• If you don’t have a trainer or friend who can check your form, using your phone to video yourself so that you check. – Compare with those videos linked to above and make adjustments.
  • Have fun!

Got it, now how do I put together a nutrition plan to go with this?

RippedBody Results CollageThat’s what I specialise in. Some people hire me to do it, but you can find everything you need to do this on this site. The level of depth and ease of use I believe is the main reason for the site’s popularity.

I’ve put all the diet guides in one place. This includes, How to Calculate Your Calories, How to Calculate Your Macros, Optimal Meal Timing, Calorie & Carb Cycling, Supplements, How to Track your Progress, basically everything you need.

Continue to -> Diet Guides


Principles | Programs | CardioFAQ

582 Comments on “‘The Big 3′ Routine”

  1. Nuno

    Dear Andy,

    two questions regarding the “Big 3″ and RPT.

    I have recently been changing the 5 x 5 sets of bench press for 3 sets of bench pressing RPT-style and 2 sets of incline bench press to add some color to my training.

    At the moment, a typical session of the 3 sets of RPT looks like this: (yeah, I know, it’s not a lot)

    90 kg – 7 to 8 reps
    (3 mins rest)
    80 kg – 9 to 10 reps
    (2 mins rest)
    70 kg – 9 to 10 reps

    I am now wondering about the following two things since I seem to have hit a plateau:

    1) Since I read somewhere that the first set should be the most important one and I should aim for 6-8 reps: should I increase the weight in the first set already (even though I don’t always get 8 reps in the first set and even though I don’t always get in the target range in the last set) or should I wait? Is there a general rule when to increase weight?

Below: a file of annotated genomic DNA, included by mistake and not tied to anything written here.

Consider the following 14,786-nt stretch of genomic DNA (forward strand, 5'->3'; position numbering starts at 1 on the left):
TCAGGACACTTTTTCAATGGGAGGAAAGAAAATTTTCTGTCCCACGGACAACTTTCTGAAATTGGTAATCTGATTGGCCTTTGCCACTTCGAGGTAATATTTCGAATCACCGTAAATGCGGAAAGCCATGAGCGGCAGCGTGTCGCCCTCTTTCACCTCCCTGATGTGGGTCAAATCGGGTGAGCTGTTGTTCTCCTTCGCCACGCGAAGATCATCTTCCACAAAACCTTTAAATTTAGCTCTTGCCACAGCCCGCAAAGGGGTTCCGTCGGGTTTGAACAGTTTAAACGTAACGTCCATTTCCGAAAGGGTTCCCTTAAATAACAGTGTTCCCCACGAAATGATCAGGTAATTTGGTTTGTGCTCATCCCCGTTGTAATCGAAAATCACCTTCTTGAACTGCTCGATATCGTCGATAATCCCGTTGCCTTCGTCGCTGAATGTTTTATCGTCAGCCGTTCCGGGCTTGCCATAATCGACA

2) Should I increase the recovery period between sets 2 and 3 to get in the 10 -12 reps range in the 3rd set, should I decrease weight in that set or shouldn’t I care about that last set too much?

    Thanks a lot,

    Nuno

  2. joejoemrjoe

    Hi Andy

    I was doing the big 3 a couple of years ago, doing 5 set of 5 rep for each lift. I have had a break from all exercise for the last 2 years and have just finally got back into it.

    I just started with a personal trainer to help me with form, as last time when I was working on my own every month or two I would seem to get a minor injury. My PT seems to know his stuff and my form is improving, but we only do half hour sessions, and do 2 set of 8 reps for each exercise rather than 5×5. The sessions are way more intense than when I was training on my own. He pushes me to the point where he has to help me complete the last couple or reps.